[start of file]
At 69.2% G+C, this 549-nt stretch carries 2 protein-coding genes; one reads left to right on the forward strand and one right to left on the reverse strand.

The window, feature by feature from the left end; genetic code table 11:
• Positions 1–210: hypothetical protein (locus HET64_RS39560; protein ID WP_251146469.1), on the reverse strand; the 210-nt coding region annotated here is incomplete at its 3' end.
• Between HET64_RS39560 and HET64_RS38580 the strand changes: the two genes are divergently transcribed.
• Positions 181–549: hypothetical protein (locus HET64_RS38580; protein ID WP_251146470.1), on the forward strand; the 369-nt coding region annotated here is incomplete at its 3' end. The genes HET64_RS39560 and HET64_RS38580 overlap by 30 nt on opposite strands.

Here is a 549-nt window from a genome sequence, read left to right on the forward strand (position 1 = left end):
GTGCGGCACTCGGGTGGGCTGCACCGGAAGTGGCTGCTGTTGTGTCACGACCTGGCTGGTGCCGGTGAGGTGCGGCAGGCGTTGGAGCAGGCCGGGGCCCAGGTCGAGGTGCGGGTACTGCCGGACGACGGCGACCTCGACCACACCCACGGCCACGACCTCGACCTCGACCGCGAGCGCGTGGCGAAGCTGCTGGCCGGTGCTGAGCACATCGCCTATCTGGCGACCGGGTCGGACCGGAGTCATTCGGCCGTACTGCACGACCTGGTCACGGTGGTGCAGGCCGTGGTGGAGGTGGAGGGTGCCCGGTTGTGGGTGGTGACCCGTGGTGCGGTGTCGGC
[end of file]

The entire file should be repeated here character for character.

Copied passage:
At 69.2% G+C, this 549-nt stretch carries 2 protein-coding genes; one reads left to right on the forward strand and one right to left on the reverse strand.

The window, feature by feature from the left end; genetic code table 11:
• Positions 1–210: hypothetical protein (locus HET64_RS39560; protein ID WP_251146469.1), on the reverse strand; the 210-nt coding region annotated here is incomplete at its 3' end.
• Between HET64_RS39560 and HET64_RS38580 the strand changes: the two genes are divergently transcribed.
• Positions 181–549: hypothetical protein (locus HET64_RS38580; protein ID WP_251146470.1), on the forward strand; the 369-nt coding region annotated here is incomplete at its 3' end. The genes HET64_RS39560 and HET64_RS38580 overlap by 30 nt on opposite strands.

Here is a 549-nt window from a genome sequence, read left to right on the forward strand (position 1 = left end):
GTGCGGCACTCGGGTGGGCTGCACCGGAAGTGGCTGCTGTTGTGTCACGACCTGGCTGGTGCCGGTGAGGTGCGGCAGGCGTTGGAGCAGGCCGGGGCCCAGGTCGAGGTGCGGGTACTGCCGGACGACGGCGACCTCGACCACACCCACGGCCACGACCTCGACCTCGACCGCGAGCGCGTGGCGAAGCTGCTGGCCGGTGCTGAGCACATCGCCTATCTGGCGACCGGGTCGGACCGGAGTCATTCGGCCGTACTGCACGACCTGGTCACGGTGGTGCAGGCCGTGGTGGAGGTGGAGGGTGCCCGGTTGTGGGTGGTGACCCGTGGTGCGGTGTCGGC